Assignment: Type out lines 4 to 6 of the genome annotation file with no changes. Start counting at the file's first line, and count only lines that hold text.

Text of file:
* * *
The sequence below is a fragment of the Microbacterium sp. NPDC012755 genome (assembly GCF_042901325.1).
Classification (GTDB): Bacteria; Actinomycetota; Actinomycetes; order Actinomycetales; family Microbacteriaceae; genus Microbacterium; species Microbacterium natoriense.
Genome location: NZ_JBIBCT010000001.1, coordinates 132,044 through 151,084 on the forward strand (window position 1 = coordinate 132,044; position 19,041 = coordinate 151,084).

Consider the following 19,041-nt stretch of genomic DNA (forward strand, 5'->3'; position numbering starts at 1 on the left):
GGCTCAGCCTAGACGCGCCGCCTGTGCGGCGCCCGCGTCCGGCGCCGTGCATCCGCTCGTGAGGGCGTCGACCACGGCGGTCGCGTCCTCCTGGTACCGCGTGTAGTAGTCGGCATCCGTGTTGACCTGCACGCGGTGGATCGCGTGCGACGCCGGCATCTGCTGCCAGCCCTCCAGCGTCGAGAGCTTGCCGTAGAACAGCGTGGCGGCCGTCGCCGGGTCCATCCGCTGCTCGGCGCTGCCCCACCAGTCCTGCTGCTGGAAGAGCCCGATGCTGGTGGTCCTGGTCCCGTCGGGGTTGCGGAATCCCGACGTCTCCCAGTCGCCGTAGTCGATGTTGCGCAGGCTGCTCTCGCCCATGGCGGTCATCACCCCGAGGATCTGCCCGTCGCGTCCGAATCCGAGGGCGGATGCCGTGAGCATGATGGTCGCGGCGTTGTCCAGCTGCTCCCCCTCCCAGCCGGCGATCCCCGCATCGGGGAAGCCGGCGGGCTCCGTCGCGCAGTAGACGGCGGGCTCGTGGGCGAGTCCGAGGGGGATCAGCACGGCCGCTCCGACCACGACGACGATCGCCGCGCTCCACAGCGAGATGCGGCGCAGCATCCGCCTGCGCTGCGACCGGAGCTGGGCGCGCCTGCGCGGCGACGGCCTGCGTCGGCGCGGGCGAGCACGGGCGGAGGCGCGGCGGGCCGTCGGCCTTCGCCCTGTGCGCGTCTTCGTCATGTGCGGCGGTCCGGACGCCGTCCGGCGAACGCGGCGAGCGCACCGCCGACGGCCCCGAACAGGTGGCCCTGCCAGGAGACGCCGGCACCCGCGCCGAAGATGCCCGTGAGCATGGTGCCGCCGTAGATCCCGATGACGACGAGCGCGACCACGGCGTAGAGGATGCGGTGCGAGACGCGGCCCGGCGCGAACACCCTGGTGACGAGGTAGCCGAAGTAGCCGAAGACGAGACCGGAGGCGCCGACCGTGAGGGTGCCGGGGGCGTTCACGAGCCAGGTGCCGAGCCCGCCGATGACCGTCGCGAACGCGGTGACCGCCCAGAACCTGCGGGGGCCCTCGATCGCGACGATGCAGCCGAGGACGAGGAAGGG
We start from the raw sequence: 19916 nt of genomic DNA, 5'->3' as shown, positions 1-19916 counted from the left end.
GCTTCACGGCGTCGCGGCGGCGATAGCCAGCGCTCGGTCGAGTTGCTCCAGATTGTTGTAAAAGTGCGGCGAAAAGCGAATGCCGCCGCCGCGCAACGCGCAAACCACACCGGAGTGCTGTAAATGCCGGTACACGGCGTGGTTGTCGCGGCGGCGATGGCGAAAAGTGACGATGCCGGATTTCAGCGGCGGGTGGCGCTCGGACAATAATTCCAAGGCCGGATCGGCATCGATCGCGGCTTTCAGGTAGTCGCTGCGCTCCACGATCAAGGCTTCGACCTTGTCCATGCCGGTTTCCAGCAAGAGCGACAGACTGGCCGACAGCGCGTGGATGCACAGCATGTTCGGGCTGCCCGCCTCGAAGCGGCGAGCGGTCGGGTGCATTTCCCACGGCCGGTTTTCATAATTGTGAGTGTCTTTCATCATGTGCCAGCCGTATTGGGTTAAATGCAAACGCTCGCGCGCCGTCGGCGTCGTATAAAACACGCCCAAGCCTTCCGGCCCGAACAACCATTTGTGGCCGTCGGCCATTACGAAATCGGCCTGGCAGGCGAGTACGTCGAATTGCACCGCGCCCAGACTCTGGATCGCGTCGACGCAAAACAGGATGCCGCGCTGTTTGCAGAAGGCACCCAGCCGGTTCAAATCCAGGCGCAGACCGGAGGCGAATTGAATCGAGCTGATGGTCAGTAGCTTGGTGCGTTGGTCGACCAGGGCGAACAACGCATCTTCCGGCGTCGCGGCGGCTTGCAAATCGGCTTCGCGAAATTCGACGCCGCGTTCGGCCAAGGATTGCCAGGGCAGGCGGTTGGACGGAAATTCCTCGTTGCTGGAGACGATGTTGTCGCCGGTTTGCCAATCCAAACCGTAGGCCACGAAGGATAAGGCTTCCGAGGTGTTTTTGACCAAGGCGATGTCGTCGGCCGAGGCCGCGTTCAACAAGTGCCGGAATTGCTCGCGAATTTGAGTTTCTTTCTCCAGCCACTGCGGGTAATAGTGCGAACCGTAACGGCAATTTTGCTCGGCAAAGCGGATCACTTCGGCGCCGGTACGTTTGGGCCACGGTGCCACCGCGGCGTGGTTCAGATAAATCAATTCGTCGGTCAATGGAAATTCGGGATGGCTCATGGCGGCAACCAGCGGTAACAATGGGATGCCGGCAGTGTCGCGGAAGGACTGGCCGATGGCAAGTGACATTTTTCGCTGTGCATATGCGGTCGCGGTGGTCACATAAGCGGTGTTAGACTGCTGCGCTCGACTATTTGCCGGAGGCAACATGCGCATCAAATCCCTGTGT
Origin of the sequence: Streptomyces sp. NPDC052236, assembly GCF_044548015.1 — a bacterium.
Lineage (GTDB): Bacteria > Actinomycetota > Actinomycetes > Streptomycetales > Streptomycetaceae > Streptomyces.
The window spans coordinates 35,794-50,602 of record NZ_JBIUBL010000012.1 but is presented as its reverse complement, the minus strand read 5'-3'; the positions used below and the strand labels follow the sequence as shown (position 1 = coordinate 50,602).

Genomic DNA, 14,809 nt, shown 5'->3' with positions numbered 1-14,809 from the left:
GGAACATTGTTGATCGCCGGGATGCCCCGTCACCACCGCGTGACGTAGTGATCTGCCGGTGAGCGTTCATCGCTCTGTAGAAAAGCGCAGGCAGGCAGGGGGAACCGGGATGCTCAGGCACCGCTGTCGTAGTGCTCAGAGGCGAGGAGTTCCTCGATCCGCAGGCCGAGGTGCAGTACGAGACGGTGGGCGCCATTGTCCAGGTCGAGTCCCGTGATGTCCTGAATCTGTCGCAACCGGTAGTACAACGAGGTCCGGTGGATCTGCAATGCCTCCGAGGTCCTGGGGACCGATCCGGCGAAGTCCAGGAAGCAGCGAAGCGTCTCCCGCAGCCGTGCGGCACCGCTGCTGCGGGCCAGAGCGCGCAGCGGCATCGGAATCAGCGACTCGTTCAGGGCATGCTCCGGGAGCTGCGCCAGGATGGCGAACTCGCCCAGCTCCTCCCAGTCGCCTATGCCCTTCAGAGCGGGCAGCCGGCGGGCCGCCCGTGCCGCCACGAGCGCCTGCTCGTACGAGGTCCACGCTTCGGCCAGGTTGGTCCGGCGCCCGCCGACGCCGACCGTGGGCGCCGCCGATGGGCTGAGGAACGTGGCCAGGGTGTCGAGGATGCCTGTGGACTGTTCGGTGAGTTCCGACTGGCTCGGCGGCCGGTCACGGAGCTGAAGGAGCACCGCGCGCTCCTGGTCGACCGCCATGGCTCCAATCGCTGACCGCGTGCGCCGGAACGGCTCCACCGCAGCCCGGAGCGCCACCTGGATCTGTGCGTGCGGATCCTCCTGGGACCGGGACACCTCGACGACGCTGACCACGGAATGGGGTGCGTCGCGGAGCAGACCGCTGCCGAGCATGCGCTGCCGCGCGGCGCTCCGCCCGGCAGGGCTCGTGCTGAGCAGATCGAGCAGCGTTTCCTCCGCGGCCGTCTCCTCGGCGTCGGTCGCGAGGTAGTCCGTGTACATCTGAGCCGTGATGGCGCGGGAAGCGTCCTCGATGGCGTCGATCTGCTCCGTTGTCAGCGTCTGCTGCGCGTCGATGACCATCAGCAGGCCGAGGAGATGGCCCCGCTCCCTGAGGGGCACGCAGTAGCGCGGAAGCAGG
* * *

Consider the following 19,041-nt stretch of genomic DNA (forward strand, 5'->3'; position numbering starts at 1 on the left):
GGCTCAGCCTAGACGCGCCGCCTGTGCGGCGCCCGCGTCCGGCGCCGTGCATCCGCTCGTGAGGGCGTCGACCACGGCGGTCGCGTCCTCCTGGTACCGCGTGTAGTAGTCGGCATCCGTGTTGACCTGCACGCGGTGGATCGCGTGCGACGCCGGCATCTGCTGCCAGCCCTCCAGCGTCGAGAGCTTGCCGTAGAACAGCGTGGCGGCCGTCGCCGGGTCCATCCGCTGCTCGGCGCTGCCCCACCAGTCCTGCTGCTGGAAGAGCCCGATGCTGGTGGTCCTGGTCCCGTCGGGGTTGCGGAATCCCGACGTCTCCCAGTCGCCGTAGTCGATGTTGCGCAGGCTGCTCTCGCCCATGGCGGTCATCACCCCGAGGATCTGCCCGTCGCGTCCGAATCCGAGGGCGGATGCCGTGAGCATGATGGTCGCGGCGTTGTCCAGCTGCTCCCCCTCCCAGCCGGCGATCCCCGCATCGGGGAAGCCGGCGGGCTCCGTCGCGCAGTAGACGGCGGGCTCGTGGGCGAGTCCGAGGGGGATCAGCACGGCCGCTCCGACCACGACGACGATCGCCGCGCTCCACAGCGAGATGCGGCGCAGCATCCGCCTGCGCTGCGACCGGAGCTGGGCGCGCCTGCGCGGCGACGGCCTGCGTCGGCGCGGGCGAGCACGGGCGGAGGCGCGGCGGGCCGTCGGCCTTCGCCCTGTGCGCGTCTTCGTCATGTGCGGCGGTCCGGACGCCGTCCGGCGAACGCGGCGAGCGCACCGCCGACGGCCCCGAACAGGTGGCCCTGCCAGGAGACGCCGGCACCCGCGCCGAAGATGCCCGTGAGCATGGTGCCGCCGTAGATCCCGATGACGACGAGCGCGACCACGGCGTAGAGGATGCGGTGCGAGACGCGGCCCGGCGCGAACACCCTGGTGACGAGGTAGCCGAAGTAGCCGAAGACGAGACCGGAGGCGCCGACCGTGAGGGTGCCGGGGGCGTTCACGAGCCAGGTGCCGAGCCCGCCGATGACCGTCGCGAACGCGGTGACCGCCCAGAACCTGCGGGGGCCCTCGATCGCGACGATGCAGCCGAGGACGAGGAAGGG
We start from the raw sequence: 19916 nt of genomic DNA, 5'->3' as shown, positions 1-19916 counted from the left end.